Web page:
Most kids who struggle to read and write have difficulty at the word level. Kids’ word-level reading and spelling improves when they do a LOT of well-targeted and sequenced reading and writing practice. If watching a Tutor Learning Initiative literacy session, I’d mainly want to see kids with eyes on text (in books, games, whatever) as they read aloud, or pencils in hand, writing, then reading back what they’ve written. I’d want to see tutors providing well-organised and sequenced, fast-paced work with immediate feedback and encouragement. They’d be helping kids get their reps up, and slam-dunk words into long-term memory for instant retrieval and thus fluency.

Take a look at the 90 second video about the Tutor Learning Initiative here: www.vic.gov.au/tutor-learning-initiative. I see children walking, sitting, talking, smiling … but can you see any children reading or writing? What does this mean? I’m not sure, but I’d promote this initiative with a very different video.

System support for the best teaching and learning

The AEU’s submission to our recent state government inquiry into education says on p2:

“Geoffrey Robertson KC correctly argues that “a real revolution in education will only come when a government ensures that its state schools set the standard of excellence. Then and only then will we have equity.” The idea of equality draws on notions that all people in our society are of equal value. This democratic principle is crucial to underpinning the provision of public schooling. Only through proper and fair funding of our schools and a system focused on supporting school staff to provide the best teaching and learning programs that then (sic) we can achieve equity.”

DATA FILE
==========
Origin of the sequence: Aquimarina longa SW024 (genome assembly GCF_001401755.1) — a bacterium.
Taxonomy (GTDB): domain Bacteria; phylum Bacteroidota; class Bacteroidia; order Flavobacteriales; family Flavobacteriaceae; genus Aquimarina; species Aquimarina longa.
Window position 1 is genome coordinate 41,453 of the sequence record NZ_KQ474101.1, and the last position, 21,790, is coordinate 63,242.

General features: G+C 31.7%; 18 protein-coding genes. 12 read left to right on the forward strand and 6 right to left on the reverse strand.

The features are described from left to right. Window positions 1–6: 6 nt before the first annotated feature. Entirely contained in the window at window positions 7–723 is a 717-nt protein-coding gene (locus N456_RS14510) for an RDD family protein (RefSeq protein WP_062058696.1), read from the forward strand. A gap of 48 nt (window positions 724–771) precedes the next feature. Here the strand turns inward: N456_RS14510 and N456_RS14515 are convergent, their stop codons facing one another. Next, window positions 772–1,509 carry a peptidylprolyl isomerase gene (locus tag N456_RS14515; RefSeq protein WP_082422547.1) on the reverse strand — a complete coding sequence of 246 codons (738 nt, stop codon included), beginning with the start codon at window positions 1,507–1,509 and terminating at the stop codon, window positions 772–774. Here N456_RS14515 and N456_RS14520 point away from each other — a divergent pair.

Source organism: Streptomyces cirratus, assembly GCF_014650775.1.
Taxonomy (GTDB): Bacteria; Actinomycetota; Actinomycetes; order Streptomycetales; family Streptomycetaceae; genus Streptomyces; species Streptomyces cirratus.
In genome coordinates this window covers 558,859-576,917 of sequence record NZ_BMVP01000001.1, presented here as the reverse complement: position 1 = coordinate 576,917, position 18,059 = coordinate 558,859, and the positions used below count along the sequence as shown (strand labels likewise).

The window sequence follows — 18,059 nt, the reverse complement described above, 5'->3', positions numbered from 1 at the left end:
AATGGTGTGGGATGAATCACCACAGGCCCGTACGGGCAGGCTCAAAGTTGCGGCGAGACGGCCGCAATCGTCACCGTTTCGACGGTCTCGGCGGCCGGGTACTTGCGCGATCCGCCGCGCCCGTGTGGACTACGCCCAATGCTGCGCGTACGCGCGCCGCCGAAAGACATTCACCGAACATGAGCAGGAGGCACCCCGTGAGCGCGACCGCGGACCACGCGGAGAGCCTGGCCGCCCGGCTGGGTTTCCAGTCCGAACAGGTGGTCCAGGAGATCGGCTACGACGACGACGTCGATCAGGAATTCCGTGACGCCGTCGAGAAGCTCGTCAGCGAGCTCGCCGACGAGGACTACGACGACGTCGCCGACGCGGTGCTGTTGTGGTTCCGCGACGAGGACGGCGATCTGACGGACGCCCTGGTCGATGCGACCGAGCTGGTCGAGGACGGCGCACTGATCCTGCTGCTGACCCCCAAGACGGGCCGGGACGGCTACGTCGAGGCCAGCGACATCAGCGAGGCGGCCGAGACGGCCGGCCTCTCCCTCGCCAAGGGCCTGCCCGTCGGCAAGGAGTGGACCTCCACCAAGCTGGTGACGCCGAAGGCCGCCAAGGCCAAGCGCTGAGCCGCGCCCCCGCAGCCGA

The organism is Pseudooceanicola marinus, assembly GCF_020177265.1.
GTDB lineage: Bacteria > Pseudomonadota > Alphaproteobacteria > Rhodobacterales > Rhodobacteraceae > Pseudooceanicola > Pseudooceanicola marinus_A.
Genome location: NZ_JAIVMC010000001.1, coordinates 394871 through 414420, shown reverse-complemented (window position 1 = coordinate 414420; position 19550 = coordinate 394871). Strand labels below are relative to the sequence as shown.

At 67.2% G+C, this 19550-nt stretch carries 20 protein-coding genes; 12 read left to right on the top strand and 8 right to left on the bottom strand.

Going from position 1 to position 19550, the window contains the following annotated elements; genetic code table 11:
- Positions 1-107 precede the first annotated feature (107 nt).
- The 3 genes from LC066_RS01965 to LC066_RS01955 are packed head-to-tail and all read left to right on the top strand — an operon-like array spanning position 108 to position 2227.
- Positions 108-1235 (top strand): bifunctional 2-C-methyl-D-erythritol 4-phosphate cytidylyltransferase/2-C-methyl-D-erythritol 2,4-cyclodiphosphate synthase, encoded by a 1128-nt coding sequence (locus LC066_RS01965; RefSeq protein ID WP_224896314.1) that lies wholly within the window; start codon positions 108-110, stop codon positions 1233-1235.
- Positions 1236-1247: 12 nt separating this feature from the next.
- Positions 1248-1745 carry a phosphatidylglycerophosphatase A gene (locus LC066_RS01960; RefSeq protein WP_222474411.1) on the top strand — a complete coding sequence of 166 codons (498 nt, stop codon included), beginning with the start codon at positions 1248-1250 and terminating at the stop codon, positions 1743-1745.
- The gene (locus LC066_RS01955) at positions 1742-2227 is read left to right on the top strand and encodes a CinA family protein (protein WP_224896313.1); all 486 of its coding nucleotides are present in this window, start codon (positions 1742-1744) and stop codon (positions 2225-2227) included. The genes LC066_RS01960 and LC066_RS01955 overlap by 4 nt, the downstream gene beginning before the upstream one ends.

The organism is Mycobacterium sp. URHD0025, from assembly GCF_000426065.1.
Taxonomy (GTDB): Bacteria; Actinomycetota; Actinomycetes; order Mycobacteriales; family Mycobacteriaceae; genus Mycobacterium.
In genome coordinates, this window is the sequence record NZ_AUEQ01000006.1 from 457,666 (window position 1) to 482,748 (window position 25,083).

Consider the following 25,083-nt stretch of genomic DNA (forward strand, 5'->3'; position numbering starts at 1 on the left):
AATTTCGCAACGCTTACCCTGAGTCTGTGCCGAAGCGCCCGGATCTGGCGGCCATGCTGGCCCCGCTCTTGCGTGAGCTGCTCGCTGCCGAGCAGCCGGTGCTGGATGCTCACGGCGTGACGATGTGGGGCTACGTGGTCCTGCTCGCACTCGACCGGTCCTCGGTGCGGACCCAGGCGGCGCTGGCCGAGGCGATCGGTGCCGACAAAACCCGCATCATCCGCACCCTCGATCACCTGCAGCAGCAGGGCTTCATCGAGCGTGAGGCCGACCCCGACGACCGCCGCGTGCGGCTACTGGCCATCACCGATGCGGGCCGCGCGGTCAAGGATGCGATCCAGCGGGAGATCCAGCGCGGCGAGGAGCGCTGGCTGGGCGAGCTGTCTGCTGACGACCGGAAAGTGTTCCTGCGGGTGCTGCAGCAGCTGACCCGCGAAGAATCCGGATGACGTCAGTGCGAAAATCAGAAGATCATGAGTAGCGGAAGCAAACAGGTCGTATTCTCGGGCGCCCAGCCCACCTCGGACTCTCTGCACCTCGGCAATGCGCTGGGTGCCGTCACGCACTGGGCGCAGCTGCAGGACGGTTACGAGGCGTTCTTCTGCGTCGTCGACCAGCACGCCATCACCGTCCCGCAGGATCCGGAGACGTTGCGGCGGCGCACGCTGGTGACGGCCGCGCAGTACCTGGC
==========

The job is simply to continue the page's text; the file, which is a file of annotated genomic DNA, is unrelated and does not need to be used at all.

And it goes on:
Typo/grammar aside, I couldn’t agree more. It’s time to close the school funding gap. I hope the Federal Next Steps report ensures that future Initial Teacher Education graduates know how to teach reading and spelling fast and well. I hope ongoing Tutor Learning Initiative improvements, and implementation of the VAGO report’s recommendations, help stacks of struggling kids catch up with their peers in 2025. And I hope AEU members can persuade their leaders that early, explicit, systematic phonics is (to paraphrase Snow and Juel) helpful to all children and their teachers, harmful to none, and crucial for some, and that autonomy to wander in the literacy pedagogy wilderness is highly overrated.

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7 responses to “Autonomy’s great if it delivers success”

  1. Megan King says:

    I’ve shared this page on my facebook group ‘Autism & Special Needs – Melbourne’ (https://www.facebook.com/groups/1762342383978158).
    How ridiculously egotistical and ignorant can they be?

  2. Justin McDermott says:

    Astonishing to see the Melbourne Age give space to a young teacher who believes that the burden of adopting Phonics will drive many Victorian teachers into resigning from the profession.